In Part 1 of this mini-series I already told you, why I love open-mics so much. Here’s Part 2 with some do’s and don’ts for people who organize open-mics:
Sign-up for me is one of the crucial points because obviously you need committed participants for a successful open-mic. From what I’ve seen so far during many festivals, here’s what I think would work best:
+ Give the opportunity to sign-up during the event or right before – but definitely on site. That way you can be sure that the people who want to play are actually there.
– Don’t let people sign-up before the event. It creates a very “exclusive” club of the same people plus there always seems to be a very high rate of no-shows.
+ Leave some room open for late sign-up for those who might need to gather their confidence first.
– Don’t let people sign-up in a particular order.
+ Instead let them throw their name in a hat.
Because what I’ve seen so far about the order at open-mics sometimes makes me furious.
– People have the tendency to put their name not at the top of the list but at the end (will take about that in the next part of this series some more) – so don’t offer a numbered list.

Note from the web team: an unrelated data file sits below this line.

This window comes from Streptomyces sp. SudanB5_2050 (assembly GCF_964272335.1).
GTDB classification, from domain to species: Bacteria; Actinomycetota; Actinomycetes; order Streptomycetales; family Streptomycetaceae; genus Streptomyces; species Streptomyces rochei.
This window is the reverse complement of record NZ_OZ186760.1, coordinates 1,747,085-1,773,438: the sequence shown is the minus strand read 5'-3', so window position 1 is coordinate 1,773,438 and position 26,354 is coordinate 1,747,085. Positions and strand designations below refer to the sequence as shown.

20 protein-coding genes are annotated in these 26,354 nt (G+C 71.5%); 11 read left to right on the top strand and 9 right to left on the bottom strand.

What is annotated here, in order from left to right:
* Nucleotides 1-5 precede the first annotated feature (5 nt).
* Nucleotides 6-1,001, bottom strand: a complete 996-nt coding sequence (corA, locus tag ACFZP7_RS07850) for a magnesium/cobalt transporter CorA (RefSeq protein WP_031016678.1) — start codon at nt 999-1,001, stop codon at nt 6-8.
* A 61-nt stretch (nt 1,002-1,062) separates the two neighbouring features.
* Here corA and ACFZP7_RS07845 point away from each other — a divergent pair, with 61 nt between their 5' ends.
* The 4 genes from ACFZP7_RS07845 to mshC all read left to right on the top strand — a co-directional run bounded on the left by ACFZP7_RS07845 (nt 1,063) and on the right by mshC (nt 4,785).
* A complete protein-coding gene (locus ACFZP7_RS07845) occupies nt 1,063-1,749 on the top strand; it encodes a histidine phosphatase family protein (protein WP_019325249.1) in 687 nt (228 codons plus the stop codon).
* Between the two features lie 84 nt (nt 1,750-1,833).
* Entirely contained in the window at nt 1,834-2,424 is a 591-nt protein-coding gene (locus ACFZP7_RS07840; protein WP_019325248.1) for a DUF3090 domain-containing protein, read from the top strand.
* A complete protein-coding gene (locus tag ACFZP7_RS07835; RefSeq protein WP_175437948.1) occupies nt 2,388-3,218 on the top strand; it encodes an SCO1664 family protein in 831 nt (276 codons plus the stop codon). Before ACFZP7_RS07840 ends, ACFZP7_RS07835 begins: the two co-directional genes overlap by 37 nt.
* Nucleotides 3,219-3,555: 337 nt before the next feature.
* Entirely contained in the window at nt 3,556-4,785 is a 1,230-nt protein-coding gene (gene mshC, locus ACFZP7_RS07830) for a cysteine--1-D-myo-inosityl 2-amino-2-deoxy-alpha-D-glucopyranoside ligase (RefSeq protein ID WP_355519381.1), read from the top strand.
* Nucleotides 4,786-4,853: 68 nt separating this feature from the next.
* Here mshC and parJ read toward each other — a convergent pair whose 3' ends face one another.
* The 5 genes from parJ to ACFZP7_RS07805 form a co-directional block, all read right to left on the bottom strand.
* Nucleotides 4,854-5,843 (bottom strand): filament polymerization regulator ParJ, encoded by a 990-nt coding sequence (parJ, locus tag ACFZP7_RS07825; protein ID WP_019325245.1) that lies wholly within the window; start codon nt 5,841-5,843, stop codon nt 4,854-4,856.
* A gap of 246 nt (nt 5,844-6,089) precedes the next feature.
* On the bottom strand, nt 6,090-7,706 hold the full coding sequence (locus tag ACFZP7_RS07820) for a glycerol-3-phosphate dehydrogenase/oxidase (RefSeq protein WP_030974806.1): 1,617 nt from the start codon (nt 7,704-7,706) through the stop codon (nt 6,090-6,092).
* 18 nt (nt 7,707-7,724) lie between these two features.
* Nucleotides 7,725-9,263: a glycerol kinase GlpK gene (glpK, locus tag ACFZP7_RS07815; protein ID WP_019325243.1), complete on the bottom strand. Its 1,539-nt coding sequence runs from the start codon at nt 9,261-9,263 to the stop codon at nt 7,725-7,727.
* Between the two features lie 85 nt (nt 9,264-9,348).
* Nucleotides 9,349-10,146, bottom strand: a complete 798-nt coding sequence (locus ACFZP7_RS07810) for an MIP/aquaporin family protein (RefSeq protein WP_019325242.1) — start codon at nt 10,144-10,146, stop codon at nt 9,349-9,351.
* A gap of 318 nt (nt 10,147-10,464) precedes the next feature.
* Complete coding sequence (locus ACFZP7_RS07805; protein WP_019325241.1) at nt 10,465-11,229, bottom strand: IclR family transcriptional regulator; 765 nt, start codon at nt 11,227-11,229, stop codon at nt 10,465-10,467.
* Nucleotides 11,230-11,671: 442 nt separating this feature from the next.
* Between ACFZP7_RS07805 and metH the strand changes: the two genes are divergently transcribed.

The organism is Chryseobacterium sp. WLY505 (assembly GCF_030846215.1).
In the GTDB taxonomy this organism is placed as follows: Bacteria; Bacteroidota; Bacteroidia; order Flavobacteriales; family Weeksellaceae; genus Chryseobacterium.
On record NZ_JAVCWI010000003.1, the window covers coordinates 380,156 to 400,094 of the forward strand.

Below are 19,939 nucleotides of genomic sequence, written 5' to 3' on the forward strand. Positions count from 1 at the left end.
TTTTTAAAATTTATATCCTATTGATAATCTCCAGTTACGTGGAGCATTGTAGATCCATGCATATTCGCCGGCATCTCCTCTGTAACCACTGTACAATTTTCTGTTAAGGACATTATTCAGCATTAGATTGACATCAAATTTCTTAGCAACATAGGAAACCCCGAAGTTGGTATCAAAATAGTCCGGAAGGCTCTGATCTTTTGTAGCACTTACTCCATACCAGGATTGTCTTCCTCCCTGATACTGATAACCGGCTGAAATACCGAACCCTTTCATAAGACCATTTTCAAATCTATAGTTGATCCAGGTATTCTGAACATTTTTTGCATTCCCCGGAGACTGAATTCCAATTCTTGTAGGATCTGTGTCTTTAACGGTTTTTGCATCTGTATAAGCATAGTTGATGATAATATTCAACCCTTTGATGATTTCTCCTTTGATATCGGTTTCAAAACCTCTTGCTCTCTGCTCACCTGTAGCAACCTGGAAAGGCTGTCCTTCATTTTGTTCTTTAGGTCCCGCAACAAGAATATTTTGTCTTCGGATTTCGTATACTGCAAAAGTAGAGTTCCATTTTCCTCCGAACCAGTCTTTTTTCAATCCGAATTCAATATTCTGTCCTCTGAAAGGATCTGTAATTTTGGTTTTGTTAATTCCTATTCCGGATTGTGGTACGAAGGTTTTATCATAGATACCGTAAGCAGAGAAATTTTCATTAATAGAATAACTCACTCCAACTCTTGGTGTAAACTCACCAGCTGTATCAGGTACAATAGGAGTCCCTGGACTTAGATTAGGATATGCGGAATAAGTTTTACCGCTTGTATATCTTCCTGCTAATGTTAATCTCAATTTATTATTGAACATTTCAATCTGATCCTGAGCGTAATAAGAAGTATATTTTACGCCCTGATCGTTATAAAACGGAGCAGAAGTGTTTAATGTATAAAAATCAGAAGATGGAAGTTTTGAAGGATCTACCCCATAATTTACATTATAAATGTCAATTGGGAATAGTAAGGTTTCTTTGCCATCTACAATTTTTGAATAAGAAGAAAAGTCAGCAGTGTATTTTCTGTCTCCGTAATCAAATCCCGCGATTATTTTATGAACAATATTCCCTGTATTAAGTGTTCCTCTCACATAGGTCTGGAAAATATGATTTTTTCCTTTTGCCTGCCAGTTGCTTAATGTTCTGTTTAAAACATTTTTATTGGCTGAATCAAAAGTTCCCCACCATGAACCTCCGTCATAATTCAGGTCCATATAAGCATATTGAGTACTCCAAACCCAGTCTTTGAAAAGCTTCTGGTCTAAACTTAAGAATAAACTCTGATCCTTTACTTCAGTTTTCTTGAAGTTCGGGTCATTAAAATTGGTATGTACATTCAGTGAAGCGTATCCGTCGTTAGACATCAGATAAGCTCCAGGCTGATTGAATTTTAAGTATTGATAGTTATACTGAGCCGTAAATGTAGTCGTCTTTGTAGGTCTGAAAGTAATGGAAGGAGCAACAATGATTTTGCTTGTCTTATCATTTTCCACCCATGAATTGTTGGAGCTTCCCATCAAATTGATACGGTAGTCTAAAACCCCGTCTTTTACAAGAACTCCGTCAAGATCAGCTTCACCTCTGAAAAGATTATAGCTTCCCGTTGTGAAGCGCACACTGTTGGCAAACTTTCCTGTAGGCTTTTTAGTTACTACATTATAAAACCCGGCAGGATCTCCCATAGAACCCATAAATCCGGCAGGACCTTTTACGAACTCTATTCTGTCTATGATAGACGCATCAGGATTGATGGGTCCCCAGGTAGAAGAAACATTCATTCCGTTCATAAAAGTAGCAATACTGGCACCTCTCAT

+ With everyone’s name in the hat you can just randomly draw the order – that makes it fair for everyone.
+ Start with drawing two names.
+ First name starts, second name is in the “hot seat” and can get prepared. Keep doing that until the end.
+ Let everyone have the same opportunity – no one plays twice, if someone hasn’t played once yet.
– Don’t leave it up to participants how many songs and for how long they want to play.
+ Set a time and/or song limit for everyone – and make sure everyone sticks to it.
– Don’t switch artists after every song – it get’s very distracting and it’s hard for the audience to actually get into the groove.
+ Instead set a limit of 2-3 songs (max. 10 min). That way you can get to know the artist on stage a little bit and it’s not as busy on stage.
+ Have a designated moderator who brings everyone on stage, gets the crowd hyped up, announces the acts and possible asks them some questions.
+ Let the moderator (or an extra stagehand) handle the sign-up lists.
– Don’t just rely on the people that they will be there on time – have the moderator or someone extra check, that the people who want to play are actually on site.
+ Have the needed equipment ready for everyone to use.
– Don’t let people bring their own equipment like cables or amps – it takes way to long to unpack and prepare and it’s really not necessarey
+ Also make sure to have a music stand ready for those who need it and bring some clothes pins if you have an outdoor event to secure paper.
+ Help out with the technical stuff like lines and mic stands. People who are on stage the first time need a hand.
– Don’t let them look like fools by leaving it up to people to get things sorted out that they’ve never done before.
– Don’t make it a “friends only” or “friends first” affair.
+ Make it inclusive – there should be room for everyone.
Here are the links to all four parts of this series: